Biz also shared that Twitter.com receives over 180 million monthly unique visitors with 75% of Twitter traffic sourcing from outside applications. Currently, Twitter is adding 300,000 new users daily, experiencing 1,500% growth over last year.
Twitter search is also becoming a contender in the overall market. While still far behind Google and even YouTube, Twitter is fielding over 600 million search queries with 3 billion calls to its application program interface (API) per day.
- 105 million registered users
– 180 million monthly unique visitors
– 75% of traffic sourcing from outside applications
– Adding 300,000 new users daily
Twitter: A Cultural Catalyst
Over the last few years, Twitter users publicly explored and defined the role of the fledgling platform as a technology, a communications medium, and ultimately as a catalyst for societal evolution. At a minimum, Twitter has represented a collective collaboration that manifests our ability to unconsciously connect kindred voices through the experiences that move us. While Twitter both spawned and symbolized the pulse of the real-time Web, Twitter itself emerged as a human seismograph, providing us with a window into the reverberating events, themes, and trends that captivate digital civilizations.
In March 2007, Twitter tasted mainstream attention when it earned the spotlight at SXSW.
In 2008, a journalist was arrested in Egypt and his Tweets that alerted followers to the event and broadcast his cry for help would ultimately serve as the key to his freedom.
Just over a year ago, Ashton Kutcher challenged CNN to a Twitter race to become the first person to reach 1,000,000 followers.
In June 2009, the Iran election and the following political unrest were globalized through Twitter.
From its inception to its current state is entwined through countless human experiences and events ranging from earthquakes to plane crashes to triumphs, losses, and everything in between.
The Twitterverse represents much more than a social network. It personified our aspirations, giving millions of people a stage for which to earn untapped recognition. Whereas YouTube inspired so many individuals willing to brave the lens of a Web cam and the resulting activities that ensured from friends and strangers online and in the real world, Twitter gifted a microphone, a stage, and a captive audience to those who could enchant our heats, minds, and attention in 140 character proclamations.
Twitter did not invent social networking. Nor did it create the @ or # signs that have become pervasive not only in Twitter and other social networks, but also in real life. What Twitter did however, seems to have a much more profound effect on humanity. As a noun and a verb, Tweets unlocked and emancipated our inner extrovert and social commentator, easing our concerns over privacy and consequence, instilling confidence through our participation and contribution with followers, responses, retweets, favorites, and ultimately a network of contacts that would prove invaluable in all things we do online and offline.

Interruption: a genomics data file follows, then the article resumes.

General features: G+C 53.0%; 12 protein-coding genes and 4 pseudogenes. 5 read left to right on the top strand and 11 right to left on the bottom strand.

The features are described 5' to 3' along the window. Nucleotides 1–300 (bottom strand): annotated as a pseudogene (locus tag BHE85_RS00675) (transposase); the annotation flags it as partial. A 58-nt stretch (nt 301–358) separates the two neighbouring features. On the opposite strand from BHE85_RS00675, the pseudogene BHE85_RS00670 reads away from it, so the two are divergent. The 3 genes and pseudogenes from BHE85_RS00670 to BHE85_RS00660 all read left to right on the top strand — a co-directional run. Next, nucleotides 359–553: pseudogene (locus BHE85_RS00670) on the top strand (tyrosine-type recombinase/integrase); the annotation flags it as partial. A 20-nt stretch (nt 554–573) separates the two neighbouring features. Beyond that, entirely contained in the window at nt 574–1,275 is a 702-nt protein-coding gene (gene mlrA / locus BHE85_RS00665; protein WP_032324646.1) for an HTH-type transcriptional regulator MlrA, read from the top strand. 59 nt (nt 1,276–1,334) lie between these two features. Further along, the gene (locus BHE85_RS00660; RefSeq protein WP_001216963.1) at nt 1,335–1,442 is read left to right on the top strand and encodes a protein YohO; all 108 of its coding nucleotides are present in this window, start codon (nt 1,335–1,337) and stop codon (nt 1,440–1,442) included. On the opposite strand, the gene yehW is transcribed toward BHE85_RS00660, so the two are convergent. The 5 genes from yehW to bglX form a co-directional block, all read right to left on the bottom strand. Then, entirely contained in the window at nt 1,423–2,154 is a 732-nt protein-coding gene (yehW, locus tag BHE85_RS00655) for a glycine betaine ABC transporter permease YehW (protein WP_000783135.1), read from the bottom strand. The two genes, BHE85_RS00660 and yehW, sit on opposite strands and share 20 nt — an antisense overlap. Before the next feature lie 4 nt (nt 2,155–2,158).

I’ve spent countless hours analyzing how the “me” in Social Media affects us individually. And while many have criticized blogs, Twitter, Facebook and other social networks for fanning the flames of egotism and narcissism, I truly believe that Twitter empowered a new generation of individuals to listen, learn, and communicate with vigor, consciousness, and passion. And every time we update our status, we earn status at varying levels that reflects the caliber and breadth of our investment and intention. As such, we are encouraged and rewarded by the deliberate unfastening of”self” from self interest to play a part in producing a vibrant and enriching civilization that transcends its populace from denizens to bona fide benefactor and stakeholder.
Twitter is what it is because of us. And, where it is going and its true impact will too, be defined by us, the very people who form the democracy of Twitter. As good friend and digital raconteur Stowe Boyd observed, “It is our dancing the makes the house rock, not the planks and pipes. It is us that makes Twitter alive, not the code.”
Twitter has flourished into a living and breathing organism whose characteristics are dictated and personified through our Tweets and the Tweets of those we follow. Its soul however, is defined by who we are and who we want to be. Twitter is becoming a part of our society and it is changing how we form relationships and introducing new patterns of communication that link us to one other.
It is no longer a question of “to Tweet or not to Tweet.” Tweets are now artifacts of our culture and as such, they symbolize a chapter in societal evolution.
The influence and promise of Twitter is only now starting to materialize. Everything that occurred prior to Chirp has lead us to this moment and as such, is almost worthy of categorization as BC (Before Chirp). Everything that happens now, is almost symbolic of a new movement (AC, After Chirp) and as such, it essentially starts a new chapter in the evolution of Twitter.
To truly capture the State and Future of Twitter and all that was revealed during its first official conference, requires additional time and space. In Part One, we examined the sociological impact of Twitter on society, the true size of the network, as well as equally exploring its challenges and opportunities. In Part Two, we’ll review and interpret streams, interest graphs, and Twitters new advertising platform.